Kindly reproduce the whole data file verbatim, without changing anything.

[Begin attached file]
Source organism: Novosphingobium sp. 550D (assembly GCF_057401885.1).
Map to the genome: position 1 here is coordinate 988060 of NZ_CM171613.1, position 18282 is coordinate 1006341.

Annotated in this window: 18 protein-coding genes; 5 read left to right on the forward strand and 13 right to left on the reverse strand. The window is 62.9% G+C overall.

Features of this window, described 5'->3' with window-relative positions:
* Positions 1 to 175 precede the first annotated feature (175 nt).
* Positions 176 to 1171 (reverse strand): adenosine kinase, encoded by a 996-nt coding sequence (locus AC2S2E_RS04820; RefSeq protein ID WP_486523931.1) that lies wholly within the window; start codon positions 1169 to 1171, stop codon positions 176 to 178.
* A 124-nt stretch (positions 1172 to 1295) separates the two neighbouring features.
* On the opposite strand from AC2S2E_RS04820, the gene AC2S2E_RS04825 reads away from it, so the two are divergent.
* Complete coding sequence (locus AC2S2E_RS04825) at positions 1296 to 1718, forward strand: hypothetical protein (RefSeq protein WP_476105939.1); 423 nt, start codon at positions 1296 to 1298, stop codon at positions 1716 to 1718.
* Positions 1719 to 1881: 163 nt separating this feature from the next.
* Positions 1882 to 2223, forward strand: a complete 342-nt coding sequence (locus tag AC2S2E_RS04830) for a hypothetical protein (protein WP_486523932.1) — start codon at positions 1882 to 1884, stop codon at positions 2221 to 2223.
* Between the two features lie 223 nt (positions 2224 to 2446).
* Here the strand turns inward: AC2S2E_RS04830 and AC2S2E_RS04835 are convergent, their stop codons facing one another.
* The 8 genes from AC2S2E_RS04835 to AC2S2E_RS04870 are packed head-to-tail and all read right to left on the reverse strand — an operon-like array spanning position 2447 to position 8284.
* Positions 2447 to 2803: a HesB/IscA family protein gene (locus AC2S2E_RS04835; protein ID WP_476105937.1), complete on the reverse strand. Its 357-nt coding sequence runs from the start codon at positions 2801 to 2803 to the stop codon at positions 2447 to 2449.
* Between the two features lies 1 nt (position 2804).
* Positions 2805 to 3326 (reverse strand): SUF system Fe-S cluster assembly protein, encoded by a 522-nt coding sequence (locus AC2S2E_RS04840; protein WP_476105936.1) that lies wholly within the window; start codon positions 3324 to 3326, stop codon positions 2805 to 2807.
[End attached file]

Source organism: Novosphingobium sp. 550D (assembly GCF_057401885.1).
Map to the genome: position 1 here is coordinate 988060 of NZ_CM171613.1, position 18282 is coordinate 1006341.

Annotated in this window: 18 protein-coding genes; 5 read left to right on the forward strand and 13 right to left on the reverse strand. The window is 62.9% G+C overall.

Features of this window, described 5'->3' with window-relative positions:
* Positions 1 to 175 precede the first annotated feature (175 nt).
* Positions 176 to 1171 (reverse strand): adenosine kinase, encoded by a 996-nt coding sequence (locus AC2S2E_RS04820; RefSeq protein ID WP_486523931.1) that lies wholly within the window; start codon positions 1169 to 1171, stop codon positions 176 to 178.
* A 124-nt stretch (positions 1172 to 1295) separates the two neighbouring features.
* On the opposite strand from AC2S2E_RS04820, the gene AC2S2E_RS04825 reads away from it, so the two are divergent.
* Complete coding sequence (locus AC2S2E_RS04825) at positions 1296 to 1718, forward strand: hypothetical protein (RefSeq protein WP_476105939.1); 423 nt, start codon at positions 1296 to 1298, stop codon at positions 1716 to 1718.
* Positions 1719 to 1881: 163 nt separating this feature from the next.
* Positions 1882 to 2223, forward strand: a complete 342-nt coding sequence (locus tag AC2S2E_RS04830) for a hypothetical protein (protein WP_486523932.1) — start codon at positions 1882 to 1884, stop codon at positions 2221 to 2223.
* Between the two features lie 223 nt (positions 2224 to 2446).
* Here the strand turns inward: AC2S2E_RS04830 and AC2S2E_RS04835 are convergent, their stop codons facing one another.
* The 8 genes from AC2S2E_RS04835 to AC2S2E_RS04870 are packed head-to-tail and all read right to left on the reverse strand — an operon-like array spanning position 2447 to position 8284.
* Positions 2447 to 2803: a HesB/IscA family protein gene (locus AC2S2E_RS04835; protein ID WP_476105937.1), complete on the reverse strand. Its 357-nt coding sequence runs from the start codon at positions 2801 to 2803 to the stop codon at positions 2447 to 2449.
* Between the two features lies 1 nt (position 2804).
* Positions 2805 to 3326 (reverse strand): SUF system Fe-S cluster assembly protein, encoded by a 522-nt coding sequence (locus AC2S2E_RS04840; protein WP_476105936.1) that lies wholly within the window; start codon positions 3324 to 3326, stop codon positions 2805 to 2807.